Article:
By Lewis J. Walker
NEW YORK (AdviceIQ) -- The shrinking middle class, the tilting of more wealth toward upper-income people, rising inequality -- all are political flashpoints. But no matter how much you try to address this by tinkering with the tax code or using some other means, no other remedy is better than increased education.
Much political noise reverberates relative to the "wealth gap." Economist Paul Krugman, in his Jan. 23 New York Times column, decried an "arbitrary and inequitable distribution of wealth and incomes" in American society. President Barack Obama posits inequality as a target for government activism. No matter how you address income disparities, education is the clear answer to fix economic woes.
The primacy of education's role in bettering people's lot has a long history. Among the first to advocate for mass education was John Knox (1514-72), a Scottish clergyman and reformer and the founder of the Presbyterian denomination. In his day, only the rich were educated. Most of Scotland's population was poor and illiterate. Ignorance bred superstition and immoral behavior, he thundered.
Believing that everyone should be able to read the Bible, in 1560 he detailed a plan for "the vertue and godlie upbringing of the youth of the Realm." He saw education of rich and poor alike as a responsibility shared by the family, the school "and the Kirk," meaning the church. That same year, the Scottish Parliament made education a national priority.
The Wall Street Journal last year reviewed a report from the National Marriage Project, The New Unmarried Moms. There is a clear link, it said, between unmarried childbearing and educational achievement, which in turn affects social mobility and lifetime earning power.
We live in a knowledge economy. Education enhances job, career and earning prospects. How do birth and marriage statistics enter into the equation? The Journal article indicated that, among college graduates, only 12% of first births are outside of marriage. For those who did not finish high school, the poorest segment of our population, 83% of first births are outside of marriage.
A number of those unmarried mothers go on to have additional children with different fathers. The children, caught in a "maze of step parents, siblings, grandparents, and homes," are more likely to battle emotional, social and academic challenges. The result is often poor grades, behavioral problems, drug abuse and perpetuation of a cycle of out-of-wedlock births and dependency on welfare programs.
As in any situation, there can be hope. My grandparents raised me until age 10, and they taught me to read at a young age even before I entered public school in Flushing, N.Y. Education was emphasized at an early age.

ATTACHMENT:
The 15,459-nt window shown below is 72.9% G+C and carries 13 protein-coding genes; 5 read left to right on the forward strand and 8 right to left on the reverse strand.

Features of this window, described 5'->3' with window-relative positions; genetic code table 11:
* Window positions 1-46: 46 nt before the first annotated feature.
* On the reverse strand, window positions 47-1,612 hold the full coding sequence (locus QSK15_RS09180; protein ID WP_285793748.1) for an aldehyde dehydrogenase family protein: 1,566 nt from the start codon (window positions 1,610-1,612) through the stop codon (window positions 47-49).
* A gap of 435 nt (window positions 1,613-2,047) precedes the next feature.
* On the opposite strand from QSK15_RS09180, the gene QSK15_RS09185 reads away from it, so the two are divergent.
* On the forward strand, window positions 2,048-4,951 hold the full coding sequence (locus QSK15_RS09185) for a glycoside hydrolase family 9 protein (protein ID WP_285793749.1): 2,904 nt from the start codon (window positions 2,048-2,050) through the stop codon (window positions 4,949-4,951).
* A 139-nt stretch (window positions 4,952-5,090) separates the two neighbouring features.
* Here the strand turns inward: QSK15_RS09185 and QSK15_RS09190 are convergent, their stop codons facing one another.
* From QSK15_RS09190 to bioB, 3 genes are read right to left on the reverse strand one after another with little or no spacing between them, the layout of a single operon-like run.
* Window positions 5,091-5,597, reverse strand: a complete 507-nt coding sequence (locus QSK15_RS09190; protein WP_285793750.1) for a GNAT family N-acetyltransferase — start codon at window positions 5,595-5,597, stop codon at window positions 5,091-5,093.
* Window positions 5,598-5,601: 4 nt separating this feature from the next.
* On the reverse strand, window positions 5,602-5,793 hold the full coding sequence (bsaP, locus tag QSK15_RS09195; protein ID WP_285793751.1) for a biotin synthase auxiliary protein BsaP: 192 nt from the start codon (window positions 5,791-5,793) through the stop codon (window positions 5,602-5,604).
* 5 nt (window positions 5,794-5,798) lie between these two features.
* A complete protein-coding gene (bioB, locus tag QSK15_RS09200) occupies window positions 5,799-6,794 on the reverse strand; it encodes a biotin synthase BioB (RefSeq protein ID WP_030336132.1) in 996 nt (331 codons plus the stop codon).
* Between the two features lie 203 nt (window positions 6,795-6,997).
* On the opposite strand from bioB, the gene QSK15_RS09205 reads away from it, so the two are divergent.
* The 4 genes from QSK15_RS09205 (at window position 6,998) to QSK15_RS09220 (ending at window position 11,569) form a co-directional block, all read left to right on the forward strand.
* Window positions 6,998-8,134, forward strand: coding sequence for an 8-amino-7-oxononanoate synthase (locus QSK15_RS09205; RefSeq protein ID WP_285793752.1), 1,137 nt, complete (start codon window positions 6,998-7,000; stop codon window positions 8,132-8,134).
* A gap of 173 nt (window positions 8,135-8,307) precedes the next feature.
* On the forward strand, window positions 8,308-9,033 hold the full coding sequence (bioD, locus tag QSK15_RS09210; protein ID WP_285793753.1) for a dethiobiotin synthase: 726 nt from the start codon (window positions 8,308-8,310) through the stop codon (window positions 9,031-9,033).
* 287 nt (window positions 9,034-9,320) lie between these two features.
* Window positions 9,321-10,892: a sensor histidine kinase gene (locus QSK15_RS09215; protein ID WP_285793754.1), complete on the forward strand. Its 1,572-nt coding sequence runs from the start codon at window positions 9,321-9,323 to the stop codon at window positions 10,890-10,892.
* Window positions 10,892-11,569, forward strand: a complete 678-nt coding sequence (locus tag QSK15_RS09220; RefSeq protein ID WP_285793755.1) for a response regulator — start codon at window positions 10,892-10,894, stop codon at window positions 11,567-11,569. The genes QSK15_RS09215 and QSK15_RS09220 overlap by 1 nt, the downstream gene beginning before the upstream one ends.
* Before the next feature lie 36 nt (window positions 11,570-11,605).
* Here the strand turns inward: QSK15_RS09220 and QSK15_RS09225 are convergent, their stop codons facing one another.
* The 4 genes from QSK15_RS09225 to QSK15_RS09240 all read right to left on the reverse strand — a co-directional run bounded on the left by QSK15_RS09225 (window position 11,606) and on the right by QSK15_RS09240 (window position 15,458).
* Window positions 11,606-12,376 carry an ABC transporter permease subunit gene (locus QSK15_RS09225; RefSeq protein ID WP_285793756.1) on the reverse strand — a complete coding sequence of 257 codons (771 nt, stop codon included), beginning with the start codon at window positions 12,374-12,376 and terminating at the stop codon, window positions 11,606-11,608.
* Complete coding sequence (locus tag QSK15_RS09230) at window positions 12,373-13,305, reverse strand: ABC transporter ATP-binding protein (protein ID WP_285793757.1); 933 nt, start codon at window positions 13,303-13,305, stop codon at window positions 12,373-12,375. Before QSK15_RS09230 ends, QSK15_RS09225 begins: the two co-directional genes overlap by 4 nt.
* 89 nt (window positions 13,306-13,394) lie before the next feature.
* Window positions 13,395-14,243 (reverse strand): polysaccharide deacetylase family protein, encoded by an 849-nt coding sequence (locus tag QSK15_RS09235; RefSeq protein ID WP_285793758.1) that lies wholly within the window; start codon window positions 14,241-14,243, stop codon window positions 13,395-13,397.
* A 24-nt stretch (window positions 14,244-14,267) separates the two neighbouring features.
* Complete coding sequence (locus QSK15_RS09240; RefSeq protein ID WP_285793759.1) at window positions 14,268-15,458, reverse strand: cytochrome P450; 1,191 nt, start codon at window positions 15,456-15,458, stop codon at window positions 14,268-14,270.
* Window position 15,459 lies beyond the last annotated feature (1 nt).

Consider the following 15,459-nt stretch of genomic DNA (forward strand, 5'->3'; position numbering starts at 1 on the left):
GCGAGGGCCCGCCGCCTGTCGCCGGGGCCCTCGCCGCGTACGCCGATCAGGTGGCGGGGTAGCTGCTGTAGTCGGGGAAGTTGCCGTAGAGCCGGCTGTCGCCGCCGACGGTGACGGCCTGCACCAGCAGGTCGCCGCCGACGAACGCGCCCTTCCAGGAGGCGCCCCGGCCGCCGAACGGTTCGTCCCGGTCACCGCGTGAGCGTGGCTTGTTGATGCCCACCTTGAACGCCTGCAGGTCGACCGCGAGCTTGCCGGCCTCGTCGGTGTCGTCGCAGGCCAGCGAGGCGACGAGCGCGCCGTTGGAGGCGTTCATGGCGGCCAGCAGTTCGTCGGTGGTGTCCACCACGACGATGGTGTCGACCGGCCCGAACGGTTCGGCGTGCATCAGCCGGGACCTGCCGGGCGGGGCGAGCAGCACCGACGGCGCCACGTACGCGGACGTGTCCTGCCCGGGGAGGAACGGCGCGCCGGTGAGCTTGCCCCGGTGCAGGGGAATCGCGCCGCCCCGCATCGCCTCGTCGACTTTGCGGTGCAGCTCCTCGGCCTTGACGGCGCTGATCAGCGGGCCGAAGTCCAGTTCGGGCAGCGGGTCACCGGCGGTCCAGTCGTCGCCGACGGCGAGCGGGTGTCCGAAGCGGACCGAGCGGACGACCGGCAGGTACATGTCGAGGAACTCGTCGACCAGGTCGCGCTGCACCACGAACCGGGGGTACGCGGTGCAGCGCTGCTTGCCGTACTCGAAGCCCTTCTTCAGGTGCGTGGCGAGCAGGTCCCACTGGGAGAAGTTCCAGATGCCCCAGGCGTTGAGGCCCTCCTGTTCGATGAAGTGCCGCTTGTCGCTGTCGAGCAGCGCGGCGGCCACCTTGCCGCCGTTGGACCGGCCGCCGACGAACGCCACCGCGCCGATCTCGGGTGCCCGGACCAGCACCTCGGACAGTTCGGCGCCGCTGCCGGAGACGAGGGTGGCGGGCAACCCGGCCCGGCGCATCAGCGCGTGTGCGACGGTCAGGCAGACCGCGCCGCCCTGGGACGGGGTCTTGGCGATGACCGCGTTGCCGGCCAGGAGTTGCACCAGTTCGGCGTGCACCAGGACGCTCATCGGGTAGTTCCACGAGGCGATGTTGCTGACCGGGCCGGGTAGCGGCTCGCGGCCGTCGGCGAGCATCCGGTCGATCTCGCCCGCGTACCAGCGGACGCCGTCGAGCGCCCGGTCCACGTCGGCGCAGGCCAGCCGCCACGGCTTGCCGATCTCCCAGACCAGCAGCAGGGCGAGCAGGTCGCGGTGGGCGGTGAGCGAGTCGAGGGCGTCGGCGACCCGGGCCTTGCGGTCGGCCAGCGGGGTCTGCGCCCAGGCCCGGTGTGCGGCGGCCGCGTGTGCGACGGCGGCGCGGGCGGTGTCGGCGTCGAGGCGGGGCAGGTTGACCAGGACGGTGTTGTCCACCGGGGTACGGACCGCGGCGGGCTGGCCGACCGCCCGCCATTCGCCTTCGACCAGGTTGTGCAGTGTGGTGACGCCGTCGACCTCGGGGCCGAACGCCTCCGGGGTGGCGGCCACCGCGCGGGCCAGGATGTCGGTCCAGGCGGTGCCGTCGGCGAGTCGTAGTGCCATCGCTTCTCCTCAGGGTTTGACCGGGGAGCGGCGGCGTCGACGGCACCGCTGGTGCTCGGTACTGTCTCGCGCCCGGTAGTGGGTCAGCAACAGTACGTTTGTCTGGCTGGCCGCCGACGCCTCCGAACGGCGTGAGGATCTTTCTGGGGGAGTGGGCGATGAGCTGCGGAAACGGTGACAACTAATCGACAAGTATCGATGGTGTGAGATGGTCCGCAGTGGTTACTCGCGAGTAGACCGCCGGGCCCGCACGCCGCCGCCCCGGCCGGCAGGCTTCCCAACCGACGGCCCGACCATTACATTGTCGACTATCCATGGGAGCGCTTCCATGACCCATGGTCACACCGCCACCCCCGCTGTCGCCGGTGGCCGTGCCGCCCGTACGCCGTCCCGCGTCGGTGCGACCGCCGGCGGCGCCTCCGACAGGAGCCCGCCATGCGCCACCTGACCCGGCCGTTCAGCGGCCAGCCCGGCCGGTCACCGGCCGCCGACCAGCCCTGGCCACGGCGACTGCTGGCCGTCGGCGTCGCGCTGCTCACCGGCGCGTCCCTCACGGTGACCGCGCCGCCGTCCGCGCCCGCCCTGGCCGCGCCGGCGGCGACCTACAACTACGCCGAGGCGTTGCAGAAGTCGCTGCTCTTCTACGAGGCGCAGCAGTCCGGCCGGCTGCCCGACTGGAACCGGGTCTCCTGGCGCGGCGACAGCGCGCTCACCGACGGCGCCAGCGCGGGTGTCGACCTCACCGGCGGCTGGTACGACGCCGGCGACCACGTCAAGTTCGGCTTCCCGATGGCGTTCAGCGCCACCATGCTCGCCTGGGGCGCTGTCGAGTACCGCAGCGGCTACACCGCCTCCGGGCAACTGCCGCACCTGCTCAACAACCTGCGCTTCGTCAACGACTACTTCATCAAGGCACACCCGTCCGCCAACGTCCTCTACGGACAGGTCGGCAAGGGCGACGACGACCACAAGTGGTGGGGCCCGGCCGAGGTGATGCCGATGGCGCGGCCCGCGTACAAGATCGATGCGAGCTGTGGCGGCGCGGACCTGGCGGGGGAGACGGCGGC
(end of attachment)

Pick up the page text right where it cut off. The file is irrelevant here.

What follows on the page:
As an adviser I have helped young unmarried women make financial decisions, including getting a will and sufficient term life insurance to fund education and care of the child by guardians in case of the mother's death.
New parents should have wills that specify who would raise children in the event of a disaster that makes them orphans. Given the costs of raising and educating a child, $1 million or more in face amount in low-cost term life insurance is reasonable. Include well-thought-out trust provisions about when the children get the money and for what.
Beyond worst-case preparations, education planning is critical to a child's future success. One study projects future private four-year college costs at $409,913 for a newborn; $305,884 for a 6-year-old. Don't wait until a child is 10 before you start funding 529 college savings plans, allowing you to put away money for education on a tax-favored basis. The time value of money counts.
The Autism Society of America pegs autism as the fastest-growing developmental disability; one of every 88 births result in autistic children. Parents of children with physical and learning disabilities face added costs for health care as well as education. Challenges with public schools have these parents opting for private educations at some point from pre-school through grade 12. Because education ranks as one of a family's greatest costs, this means fewer choices; almost half of families cut spending to afford college, recognizing a strain on their retirement saving budgets.
Young people must recognize that in a knowledge-centric world with growing competition for good jobs, education and personal development counts. If not college, certainly vocational training. Someone has to know how to fix things, whether hair, high tech equipment, cars or your heating system when it blows up on a cold holiday day.
John Knox was the father of the Protestant work ethic, which motivated my grandfather -- education, hard work and thrift. Not a bad formula for today. I owe Clyde Rea, my Scottish heritage grandfather, a debt of gratitude.
-- By Lewis J. Walker, CFP, president of Walker Capital Management and Walker Capital Advisory Services in Norcross, Ga., a registered investment adviser in securities and certain advisory services offered through the Strategic Financial Alliance. Walker is a registered representative of SFA, which is otherwise unaffiliated with Walker Capital. 770-441-2603. email@example.com .
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